GBA Logo horizontal Facebook LinkedIn Email Pinterest Twitter Instagram YouTube Icon Navigation Search Icon Main Search Icon Video Play Icon Audio Play Icon Headphones Icon Plus Icon Minus Icon Check Icon Print Icon Picture icon Single Arrow Icon Double Arrow Icon Hamburger Icon TV Icon Close Icon Sorted Hamburger/Search Icon
Musings of an Energy Nerd

Installing Rigid Foam Above a Concrete Slab

You can sandwich rigid foam between an existing concrete slab and new plywood or OSB subflooring

If your basement slab lacks sub-slab foam, you'll have to install the insulation above the slab. There are several ways to install subflooring above the rigid foam: you can use either one or two layers of plywood or OSB, and the subflooring can either be fastened to the concrete with long Tapcon screws or it can simply float above the foam. If you choose to have a floating subfloor, it's best to install two layers and screw them together.

If you’re building a new cold-climate home with a basement, you’ll probably want to install a continuous horizontal layer of rigid foam under the basement slab. Even though the rigid foam won’t save enough energy to justify its cost, it’s worth installing for another reason: it will reduce summertime condensation and mold accumulation, and will therefore help your basement smell better. (To learn more about sub-slab foam, see “All About Basements.”)

What if you’re living in an older house that has an uninsulated basement slab? If you want the benefits of floor insulation, you’ll have to install the rigid foam on top of your existing slab.

Before we discuss slab insulation, it’s worth reviewing the three basic mechanisms that can make a basement slab damp:

If you install carpeting on an uninsulated slab, you can end up with moldy carpeting. The cold slab is a condensing surface, and the indoor air (especially during the summer) provides the moisture. That’s why you want to install rigid foam on your basement slab before you install carpeting.

Here are the basic steps to installing rigid foam above an existing slab:

Ideally, your basement slab was installed over a layer of 6 mil polyethylene. If you’re not sure whether your slab has poly underneath, you can always drill a hole through your slab in an inconspicuous area of your basement. If the diameter of the hole is at least 3/4 inch, you should be able to tell (with your finger, a probe, or a flashlight) whether there is any poly under the slab.

If there’s no poly under your slab, or you’re worried that there may not be any poly under your slab, it’s probably a good idea to install a layer of 6-mil poly between the…

GBA Prime

This article is only available to GBA Prime Members

Sign up for a free trial and get instant access to this article as well as GBA’s complete library of premium articles and construction details.

Start Free Trial

55 Comments

  1. Brian Bailey | | #1

    Martin,

    You've apparently read my mind, once again, by publishing an article on a project already on the docket for my 40-year-old house. Or maybe it's just that my house has the usual suite of "normal" issues. Either way, thank you!

    I have a question regarding your mention of using interior poly for the basement floor in an interior-foam retrofit: should the poly extend up the walls and, if so, how far? In my situation, in would certainly be possible to run the poly up the walls as high as the foam will go, which is to the top of the concrete.

    I plan on using spray foam to insulate the top surface of the concrete wall and around the rim joist (between floor joist bays). That will be after air-sealing the rim joist area to the best of my ability. The floor joists rest on top of the concrete - they are not embedded.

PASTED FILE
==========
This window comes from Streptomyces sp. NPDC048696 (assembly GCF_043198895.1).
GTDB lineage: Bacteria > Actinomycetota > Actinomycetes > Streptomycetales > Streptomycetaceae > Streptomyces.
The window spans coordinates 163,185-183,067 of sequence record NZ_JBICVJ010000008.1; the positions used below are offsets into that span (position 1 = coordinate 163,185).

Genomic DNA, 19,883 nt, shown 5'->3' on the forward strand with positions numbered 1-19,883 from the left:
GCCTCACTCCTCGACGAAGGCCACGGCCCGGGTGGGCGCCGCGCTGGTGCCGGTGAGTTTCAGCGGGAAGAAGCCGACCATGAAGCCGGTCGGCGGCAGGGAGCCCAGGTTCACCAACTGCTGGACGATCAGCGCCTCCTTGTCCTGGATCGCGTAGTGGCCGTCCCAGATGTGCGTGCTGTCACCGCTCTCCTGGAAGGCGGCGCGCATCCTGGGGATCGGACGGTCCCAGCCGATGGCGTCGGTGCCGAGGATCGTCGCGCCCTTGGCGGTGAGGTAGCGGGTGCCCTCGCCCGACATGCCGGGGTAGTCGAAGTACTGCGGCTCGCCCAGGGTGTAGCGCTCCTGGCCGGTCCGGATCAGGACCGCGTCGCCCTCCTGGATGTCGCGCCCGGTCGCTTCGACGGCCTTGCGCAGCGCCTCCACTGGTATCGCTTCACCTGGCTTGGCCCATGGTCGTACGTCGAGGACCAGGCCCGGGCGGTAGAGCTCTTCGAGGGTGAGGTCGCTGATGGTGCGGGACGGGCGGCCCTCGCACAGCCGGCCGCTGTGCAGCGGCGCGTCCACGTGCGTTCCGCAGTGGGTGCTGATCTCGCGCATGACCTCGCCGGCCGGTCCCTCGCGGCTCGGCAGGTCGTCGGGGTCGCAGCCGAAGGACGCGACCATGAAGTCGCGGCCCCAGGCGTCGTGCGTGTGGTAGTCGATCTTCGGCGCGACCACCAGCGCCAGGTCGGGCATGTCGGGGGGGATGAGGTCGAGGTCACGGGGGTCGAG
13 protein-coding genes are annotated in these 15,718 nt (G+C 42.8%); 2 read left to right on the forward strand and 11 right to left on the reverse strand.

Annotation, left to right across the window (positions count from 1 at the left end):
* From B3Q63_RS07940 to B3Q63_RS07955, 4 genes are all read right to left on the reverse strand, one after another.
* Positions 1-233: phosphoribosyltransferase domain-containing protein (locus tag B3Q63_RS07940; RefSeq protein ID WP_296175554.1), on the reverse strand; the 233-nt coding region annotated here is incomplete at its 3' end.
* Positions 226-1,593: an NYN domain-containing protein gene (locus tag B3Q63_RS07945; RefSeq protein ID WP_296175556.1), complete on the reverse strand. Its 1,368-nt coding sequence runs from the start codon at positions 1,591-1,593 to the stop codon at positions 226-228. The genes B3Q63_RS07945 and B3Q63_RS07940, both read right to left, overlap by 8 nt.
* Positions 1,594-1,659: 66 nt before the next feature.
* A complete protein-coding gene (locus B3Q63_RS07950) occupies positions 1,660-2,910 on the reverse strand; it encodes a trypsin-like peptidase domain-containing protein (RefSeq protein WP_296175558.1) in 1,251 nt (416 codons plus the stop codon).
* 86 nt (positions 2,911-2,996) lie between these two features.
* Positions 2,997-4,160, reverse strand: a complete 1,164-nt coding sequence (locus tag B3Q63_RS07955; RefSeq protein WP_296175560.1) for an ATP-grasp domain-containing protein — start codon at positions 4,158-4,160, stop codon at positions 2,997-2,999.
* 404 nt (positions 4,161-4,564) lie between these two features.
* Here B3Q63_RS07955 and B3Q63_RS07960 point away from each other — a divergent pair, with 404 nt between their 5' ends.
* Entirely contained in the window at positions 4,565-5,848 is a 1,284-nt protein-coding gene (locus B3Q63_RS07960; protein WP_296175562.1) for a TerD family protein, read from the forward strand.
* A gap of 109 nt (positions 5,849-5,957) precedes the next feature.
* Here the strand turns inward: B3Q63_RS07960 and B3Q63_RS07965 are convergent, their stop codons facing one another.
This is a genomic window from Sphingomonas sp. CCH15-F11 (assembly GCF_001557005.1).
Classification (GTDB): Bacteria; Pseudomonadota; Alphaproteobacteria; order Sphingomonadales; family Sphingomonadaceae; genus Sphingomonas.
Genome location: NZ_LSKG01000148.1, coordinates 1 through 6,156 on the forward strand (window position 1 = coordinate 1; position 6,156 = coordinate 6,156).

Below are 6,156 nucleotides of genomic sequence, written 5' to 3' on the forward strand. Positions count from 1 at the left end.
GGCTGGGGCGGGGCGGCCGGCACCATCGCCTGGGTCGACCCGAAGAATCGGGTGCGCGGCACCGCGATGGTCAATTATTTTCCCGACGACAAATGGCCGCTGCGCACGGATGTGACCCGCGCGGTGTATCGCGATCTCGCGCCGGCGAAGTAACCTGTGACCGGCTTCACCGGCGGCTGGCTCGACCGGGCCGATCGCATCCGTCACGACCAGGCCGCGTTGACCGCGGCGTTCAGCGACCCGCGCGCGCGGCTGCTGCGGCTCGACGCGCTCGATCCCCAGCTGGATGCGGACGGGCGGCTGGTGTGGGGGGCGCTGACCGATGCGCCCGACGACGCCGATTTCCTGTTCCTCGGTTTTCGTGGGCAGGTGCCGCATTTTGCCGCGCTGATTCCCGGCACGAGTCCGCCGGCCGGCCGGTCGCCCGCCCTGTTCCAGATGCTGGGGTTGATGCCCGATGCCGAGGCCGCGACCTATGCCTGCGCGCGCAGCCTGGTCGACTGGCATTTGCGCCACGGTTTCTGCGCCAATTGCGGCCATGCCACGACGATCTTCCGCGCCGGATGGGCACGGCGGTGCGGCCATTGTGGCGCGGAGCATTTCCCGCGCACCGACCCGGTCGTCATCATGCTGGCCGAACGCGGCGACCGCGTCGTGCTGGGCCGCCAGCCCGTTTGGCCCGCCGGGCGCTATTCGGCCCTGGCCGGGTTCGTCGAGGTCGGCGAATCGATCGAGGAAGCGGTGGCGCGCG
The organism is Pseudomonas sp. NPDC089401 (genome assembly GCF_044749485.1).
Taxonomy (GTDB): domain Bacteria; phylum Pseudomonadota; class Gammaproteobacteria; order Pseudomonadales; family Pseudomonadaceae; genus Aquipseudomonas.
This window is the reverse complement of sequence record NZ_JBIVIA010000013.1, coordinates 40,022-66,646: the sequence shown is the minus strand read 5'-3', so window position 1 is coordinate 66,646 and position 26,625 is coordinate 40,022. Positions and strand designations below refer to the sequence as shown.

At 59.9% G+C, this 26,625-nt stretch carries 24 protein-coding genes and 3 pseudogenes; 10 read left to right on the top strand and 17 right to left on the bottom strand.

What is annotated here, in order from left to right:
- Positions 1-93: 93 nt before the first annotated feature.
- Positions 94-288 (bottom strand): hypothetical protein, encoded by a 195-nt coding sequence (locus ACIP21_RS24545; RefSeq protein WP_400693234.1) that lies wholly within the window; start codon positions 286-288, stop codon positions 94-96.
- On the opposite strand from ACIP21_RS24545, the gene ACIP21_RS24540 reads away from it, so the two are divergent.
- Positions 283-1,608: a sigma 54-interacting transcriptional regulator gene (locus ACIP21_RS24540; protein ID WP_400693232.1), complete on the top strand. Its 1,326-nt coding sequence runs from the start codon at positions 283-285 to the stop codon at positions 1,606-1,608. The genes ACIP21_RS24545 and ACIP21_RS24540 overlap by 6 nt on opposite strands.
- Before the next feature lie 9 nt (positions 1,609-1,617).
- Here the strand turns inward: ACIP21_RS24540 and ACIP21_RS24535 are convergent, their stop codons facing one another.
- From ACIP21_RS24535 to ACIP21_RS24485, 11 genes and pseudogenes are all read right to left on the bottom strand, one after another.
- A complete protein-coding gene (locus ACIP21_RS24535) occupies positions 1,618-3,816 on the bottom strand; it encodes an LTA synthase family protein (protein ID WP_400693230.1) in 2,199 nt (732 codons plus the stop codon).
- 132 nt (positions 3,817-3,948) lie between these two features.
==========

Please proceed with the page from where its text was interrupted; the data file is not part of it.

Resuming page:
Any comments or thoughts are greatly appreciated!

  2. User avater GBA Editor
    Martin Holladay | | #2

    Brian,
    You wrote, "I plan on using spray foam to insulate the top surface of the concrete wall."

    I'm not sure what you mean by "the top surface." There are two uncertainties:

    1. Are you using open-cell spray foam or closed-cell spray foam?

    2. Are you only insulating the top few feet of the wall, or are you insulating the entire wall, from the slab up to the top of the wall?

    If you are insulating the wall on the interior, from the slab all the way to the top, with closed-cell spray foam, you don't need any polyethylene. The closed-cell spray foam will be a vapor barrier, a water barrier, an air barrier, and insulation.

    For more information, see "How to Insulate a Basement Wall."

    1. Brian Bailey | | #3

      My thought is to use rigid foam (EPS) for both the walls and the floor, and running from the slab all the way up to the top of the walls.

      By "top surface" I mean the exposed horizontal surface of the wall, upon which the joists rest. It's here that I plan to used closed-cell spray foam, which will also run continuously to cover the rim joist etc.

      I will do the rigid foam work myself and let a local pro handle the spray foam.

      1. User avater GBA Editor
        Martin Holladay | | #4

        Brian,
        In my experience, a layer of EPS foam provides a perfectly adequate vapor retarder in this location, so you don't need polyethylene.

        However, polyethylene is a vapor barrier, while EPS is only a vapor retarder. So if you want to be absolutely sure that there isn't any water vapor transmission from the concrete to the interior, you can install poly between the concrete and the EPS if you want. I would call it optional.

        Remember, installing polyethylene on the wall makes it hard to use adhesive to attach the EPS to the concrete wall.

  3. User avater
    Reid Baldwin | | #5

    I am considering replacing basement flooring at my parent's house, which currently has carpet over concrete with no foam. Would I need to do anything special around existing partition walls?

    1. User avater GBA Editor
      Martin Holladay | | #7

      Reid,
      Q. "I am considering replacing basement flooring at my parent's house, which currently has carpet over concrete with no foam. Would I need to do anything special around existing partition walls?"